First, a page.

Lipstick and Layups: The Story of Makeup in Sports and Female Self-Expression

by Chance Team

It’s a form of expression”.

U.S. Olympic team athlete Shannon Rowbury spoke a whole lotta sense when she spoke to USA Today back in 2016. The 1,500-meter runner explained why she chose to wear bright red lipstick during races. Rowbury said the decision was, in part, a way of honoring her late grandmother, and that putting it on before an event calms her down and centers her. It was Shannon’s other comment, though, that caught our eye:

It’s a form of expression,” said Rowbury, “especially in track and field where my uniform is provided by my sponsor (or the USOC). I basically have my uniform and my shoes and there’s not a lot of expression that’s allowed and there aren’t many ways to show your personality.”

In many circles at the highest level of sports, there seems to be an accepted mindset that self-expression and success are mutually exclusive. They cannot co-exist. They just can’t get along. Any acts of style or uniqueness are somehow rebellious and frowned upon.

Take one look at Chance’s selection of unique and bold sports balls, and you won’t be surprised to hear that this approach to being a top athlete doesn’t sit too well with us. It’s something that we believe needs to be addressed — though it’s far from the only stigma that needs to be overcome in sports…

Hurdles to Overcome

Female athletes have enough battles to fight as it is, aside from onlookers trying to tell them how they should look. Take tennis, for example. The fight for equality in both pay and competition formats continues, while the cringe-worthy media coverage is only beginning to be pushed away.


Many female sports-lovers don’t even get the chance to show off their unique style on the professional stage. Opportunities for women to break through are overshadowed by those of men in many sports, notably basketball. Even if you do break through and make it to the top as a woman, the problems don’t stop there. Olympic gold medalist Shawn Johnson has talked about how she witnessed first-hand how the looks of female athletes took precedent over their ability. Sexism in general was a major talking point throughout the 2016 Olympic Games.


It takes self-expression and one-of-a-kind characters to break through boundaries like this. Serena Williams fits the bill perfectly, constantly trying out new styles, calling out the haters, and never being afraid to be herself. Serena’s sporting prowess may have been what got her to the top of the tennis world, but it’s these characteristics that are unique to her — and that she has never shied away from — that have made Williams a global superstar.


The moral of the story? Considering all the hoops female athletes are forced to jump through nowadays, people caring about how they look, or the fashion decisions they make, seems a bit futile, right? In fact, having that confidence and willingness to make those bold choices often helps them survive in the shark tank of professional sports. It certainly seems to have helped Serena Williams.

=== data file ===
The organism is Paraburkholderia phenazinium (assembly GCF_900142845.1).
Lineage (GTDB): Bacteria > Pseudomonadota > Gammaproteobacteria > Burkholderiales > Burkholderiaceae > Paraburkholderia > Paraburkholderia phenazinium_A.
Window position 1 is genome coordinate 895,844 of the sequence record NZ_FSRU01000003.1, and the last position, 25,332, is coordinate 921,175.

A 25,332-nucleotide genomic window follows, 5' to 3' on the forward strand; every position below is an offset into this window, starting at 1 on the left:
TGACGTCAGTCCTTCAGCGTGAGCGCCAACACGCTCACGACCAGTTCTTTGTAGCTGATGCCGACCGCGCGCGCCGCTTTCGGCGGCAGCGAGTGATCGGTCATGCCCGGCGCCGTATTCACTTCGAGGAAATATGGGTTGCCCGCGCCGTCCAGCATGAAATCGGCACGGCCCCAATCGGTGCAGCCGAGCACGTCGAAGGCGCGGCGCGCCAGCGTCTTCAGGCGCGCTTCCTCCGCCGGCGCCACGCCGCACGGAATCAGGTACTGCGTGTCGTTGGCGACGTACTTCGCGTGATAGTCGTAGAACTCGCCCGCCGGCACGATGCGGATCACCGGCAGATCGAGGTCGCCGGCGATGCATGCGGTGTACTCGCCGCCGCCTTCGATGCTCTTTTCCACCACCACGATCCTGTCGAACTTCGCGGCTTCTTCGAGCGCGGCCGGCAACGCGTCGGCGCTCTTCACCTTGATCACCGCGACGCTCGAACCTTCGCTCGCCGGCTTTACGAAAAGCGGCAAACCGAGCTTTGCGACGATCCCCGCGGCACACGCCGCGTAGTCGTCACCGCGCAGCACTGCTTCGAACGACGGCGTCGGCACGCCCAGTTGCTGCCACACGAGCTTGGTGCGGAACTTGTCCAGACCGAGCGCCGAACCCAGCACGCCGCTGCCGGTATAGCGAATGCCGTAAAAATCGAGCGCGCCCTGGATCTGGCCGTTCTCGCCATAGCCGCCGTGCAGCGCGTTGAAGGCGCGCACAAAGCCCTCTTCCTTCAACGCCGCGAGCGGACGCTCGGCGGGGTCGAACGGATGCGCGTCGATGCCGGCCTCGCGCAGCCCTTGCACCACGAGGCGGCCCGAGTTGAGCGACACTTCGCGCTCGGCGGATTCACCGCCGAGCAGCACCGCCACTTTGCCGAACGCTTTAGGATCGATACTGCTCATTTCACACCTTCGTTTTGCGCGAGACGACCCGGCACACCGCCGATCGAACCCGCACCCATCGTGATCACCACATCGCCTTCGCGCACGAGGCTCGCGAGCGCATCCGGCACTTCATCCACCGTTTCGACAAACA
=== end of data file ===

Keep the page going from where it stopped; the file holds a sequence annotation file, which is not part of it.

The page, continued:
Portrait of young african female with curly hair smiling in health club. Happy and beautiful fitness woman at gym.


Personality vs Performance

Let’s go back to Rowbury’s comment at the top, saying how there “...aren’t many ways to show your personality” in her line of work.


While the pursuit of greatness in any given sport might be thrilling and ambitious, what it often lacks is pure characters and personalities. How many times have you watched an interview with a competitor at a major sporting event, and they just come out with the same old cliches, wearing the same old sponsored gear? We always hear about great champions being ‘molded’ into stars, but during that process, it seems like unique characteristics find their way to the cutting room floor.


From tactics boards, to ‘marginal gains’, to chasing statistics, there’s a certain uniform nature to a lot of world-class sports that doesn’t sit well with many people. Where’s the fun in sacrificing style and character to be good at something? Where’s the fun in doing things the way everybody else does?

Female athletes and sports stars who wear makeup do it because they choose to. It’s not a tactic for success. It’s not a directive given by coaches or organizations. It is a choice, made by them and them only, to express themselves how they want to while doing what they love. We’re here for that.


Self-Expression — However You Want to Show It

Sport without self-expression is not much fun at all — and choosing to wear lipstick or speaking your mind are not the only ways to put your unique stamp on how you participate.


At Chance, we allow you to be yourself on the court or field not just through what you do, but what you do it with. From bold and daring soccer balls to bright and fresh volleyballs, we want to give you the gear that matches your desire to break convention and be yourself, no matter the obstacles in your way.


So, whether it’s a bright yellow basketball or bright red lipstick, you do you. The haters can take a seat on the bleachers.


Chance aims to give players a new level of empowerment in sports, with a bold selection of sports balls that go against the grain and dare to be different. Find out more about what Chance is all about.